Basel, a policy choice …

by | 9 Dec 2016 | Sustainable Finance

Last week, the Basel Committee on Banking Supervision (BCBS) held an important meeting in Santiago de Chile to finalise the « Basel III » post-crisis reforms. The package of reforms under review includes a revised standardised approach for credit risk, revisions to the internal ratings-based approach, a revised operational risk framework, a leverage ratio surcharge for global systemically important banks and an aggregate output floor. They will have so huge impacts on capital requirements for banks that the industry refers to it as « Basel IV ».

After this first paragraph, I already lost 90% of my readers.

Let me pursue however ! In Europe, 75% of the financing of the economy comes from banks after all, whether people and policy makers like them or not : it’s worth to try to understand what is at stake.

The BCBS is the primary global standard-setter for the prudential regulation of banks. Its mandate is to strengthen the regulation, supervision and practices of banks worldwide with the purpose of enhancing financial stability. The Basel Committee works in close collaboration with the Financial Stability Board (FSB) given the FSB’s role in coordinating the monitoring of implementation of regulatory reforms.

The Committee’s Secretariat is located at the Bank for International Settlements in Basel, Switzerland, and is staffed mainly by professional supervisors on temporary secondment from member institutions.

The Committee reports to the Group of Governors and Heads of Supervision (GHOS). The GHOS will meet on January 8th to endorse – its’s the most likely scenario – Basel Committee proposals. At the end of the meeting, we will have a delicious presss release explaining how the compromise is good for our economies.

In a working paper published in march 2016, the European Central Bank explores how higher bank capital ratio, via its impact on bank credit supply conditions, influences business cycle dynamics both at the domestic level and across borders in the EU.

Beyond the complexity of the model, and to make a long story short, the paper distinguishes between three types of behaviour of banks in response to higher required capital ratios. The first of two polar cases assumes that banks approach a higher capital ratio by reducing the size of their balance sheet while not raising capital. Under this scenario (the paper calls it « contractionary deleveraging »), economic activity can drop materially. The opposite polar case assumes that banks raise equity capital or build up capital in a gradual manner by retaining earnings, to invest the additional funds in new assets (« expansionary deleveraging »). Under this capital raising scenario (an unlikely one when the cost of fresh equity is far above its return), some mild upside potential for growth can be measured.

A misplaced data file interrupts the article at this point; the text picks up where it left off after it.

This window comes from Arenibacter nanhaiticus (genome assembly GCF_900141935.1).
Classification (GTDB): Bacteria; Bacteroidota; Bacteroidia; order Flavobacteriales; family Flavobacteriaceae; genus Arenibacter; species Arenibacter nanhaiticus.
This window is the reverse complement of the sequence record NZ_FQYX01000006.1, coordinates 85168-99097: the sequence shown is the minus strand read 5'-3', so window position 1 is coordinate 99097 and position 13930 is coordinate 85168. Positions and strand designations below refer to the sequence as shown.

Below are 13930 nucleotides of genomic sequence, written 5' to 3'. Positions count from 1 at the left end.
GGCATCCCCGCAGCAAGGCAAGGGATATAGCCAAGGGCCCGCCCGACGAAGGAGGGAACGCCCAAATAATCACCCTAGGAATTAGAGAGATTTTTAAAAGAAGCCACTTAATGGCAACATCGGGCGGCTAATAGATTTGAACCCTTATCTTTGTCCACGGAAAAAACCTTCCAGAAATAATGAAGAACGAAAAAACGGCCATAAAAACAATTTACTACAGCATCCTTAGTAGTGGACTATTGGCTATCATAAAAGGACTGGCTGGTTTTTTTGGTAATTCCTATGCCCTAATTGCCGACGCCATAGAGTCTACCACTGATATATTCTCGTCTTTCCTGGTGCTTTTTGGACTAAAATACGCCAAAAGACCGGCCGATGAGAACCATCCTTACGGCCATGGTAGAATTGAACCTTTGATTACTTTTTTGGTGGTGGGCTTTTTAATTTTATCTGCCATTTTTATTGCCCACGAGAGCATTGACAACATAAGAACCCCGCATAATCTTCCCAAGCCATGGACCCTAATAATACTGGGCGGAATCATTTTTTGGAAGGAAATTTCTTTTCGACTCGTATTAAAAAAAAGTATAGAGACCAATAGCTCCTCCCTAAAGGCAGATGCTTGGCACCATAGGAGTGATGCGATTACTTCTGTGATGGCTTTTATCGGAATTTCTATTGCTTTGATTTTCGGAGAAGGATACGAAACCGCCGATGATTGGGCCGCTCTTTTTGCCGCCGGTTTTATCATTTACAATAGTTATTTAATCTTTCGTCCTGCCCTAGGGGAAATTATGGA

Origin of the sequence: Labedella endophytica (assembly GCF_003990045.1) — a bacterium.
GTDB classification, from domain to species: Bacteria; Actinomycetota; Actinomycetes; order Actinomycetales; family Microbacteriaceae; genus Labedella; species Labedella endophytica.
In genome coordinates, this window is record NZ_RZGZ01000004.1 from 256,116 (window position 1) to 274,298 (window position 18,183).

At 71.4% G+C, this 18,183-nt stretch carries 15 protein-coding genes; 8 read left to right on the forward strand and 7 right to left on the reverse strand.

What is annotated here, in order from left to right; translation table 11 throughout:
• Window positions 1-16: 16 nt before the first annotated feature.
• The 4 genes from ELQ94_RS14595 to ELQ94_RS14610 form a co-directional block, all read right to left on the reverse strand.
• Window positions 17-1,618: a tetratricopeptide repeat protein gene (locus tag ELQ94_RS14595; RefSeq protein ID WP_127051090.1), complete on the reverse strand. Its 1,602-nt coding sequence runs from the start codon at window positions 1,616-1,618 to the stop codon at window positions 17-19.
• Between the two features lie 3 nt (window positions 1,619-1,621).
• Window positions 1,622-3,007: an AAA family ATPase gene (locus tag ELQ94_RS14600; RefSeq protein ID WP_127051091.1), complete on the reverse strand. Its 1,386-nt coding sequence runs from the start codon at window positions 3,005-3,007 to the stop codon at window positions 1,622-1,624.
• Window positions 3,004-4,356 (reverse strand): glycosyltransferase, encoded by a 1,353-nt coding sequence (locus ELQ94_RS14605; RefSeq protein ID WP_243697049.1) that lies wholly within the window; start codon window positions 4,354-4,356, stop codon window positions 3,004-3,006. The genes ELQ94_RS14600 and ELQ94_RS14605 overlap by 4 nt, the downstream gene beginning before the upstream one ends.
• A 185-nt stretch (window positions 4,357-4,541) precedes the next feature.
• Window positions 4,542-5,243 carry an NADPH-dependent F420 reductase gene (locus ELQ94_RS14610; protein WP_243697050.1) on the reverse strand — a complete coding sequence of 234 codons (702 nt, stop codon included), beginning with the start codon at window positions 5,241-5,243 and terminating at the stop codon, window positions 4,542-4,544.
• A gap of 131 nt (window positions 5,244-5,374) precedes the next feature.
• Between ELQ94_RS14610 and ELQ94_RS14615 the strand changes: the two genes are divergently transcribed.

Along with the two polar cases, an unconstrained capital ratio shock scenario is meant to reveal how banks have been moving toward higher capital ratios on average historically. Depending on how the shocks are designed, this scenario tend to produce mixed, though on average somewhat negative, responses of real activity across countries. The simulation results suggest, moreover, that cross-border and cross-bank/banking-system effects are sizable in many cases.

If definitly adopted, Basel decisions will have to be transposed into the european legislation through the normal european legislative process, which involves the Commission, the Council and the Parliament. In practice, two texts will have to be amended : the Capital Requirement Directive and the Capital Requirement Regulation (respectively called « CRD » and « CRR »).

The irony is that, at the very same time, the European Commission just launched a legislative process to transpose into these two texts the preceding set of decisions of Basel Committee : in 2017, and maybe 2018, European legislative bodies will then discuss the fifth version of CRD and the second one of CRR, not taking into account Santiago decisions yet.

As I wrote in my post dated August 4th, « … at the end of the day, in a modern economy, all is about a question of policy choice between resilience of the financial system and dynamism of the economy. And this choice materializes in the level of leverage you are ready to collectively accept in a society. »

Santiago decisions will have a very significant impact on capital requirements of european banks. The adjustment needed will be done partly by reducing the amount of loans to the economy, and partly by freezing in banks the capital that Europe needs for long term projects, corporates, infrastructures …

History will remember that this policy choice will have been done by professional supervisors, whose mandate is to enhance financial stability, not to favor growth and jobs. And that these people told wrongly to stakeholders that the impact of their decisions on capital requirements would be not significant, which was the original mandate given to them by the G20.

Hopefully, european legislator will try to correct the most dramatic effects of Santiago decisions for Europe, but it will be very marginally.

Not only a complicated story : a very sad one for Europe !

Iconography : Quentin Metsys, The Moneylender and His Wife, 1514, oil on panel, 70 x 67 cm. © Musée du Louvre, Paris, France. Post originally published on LinkedIn.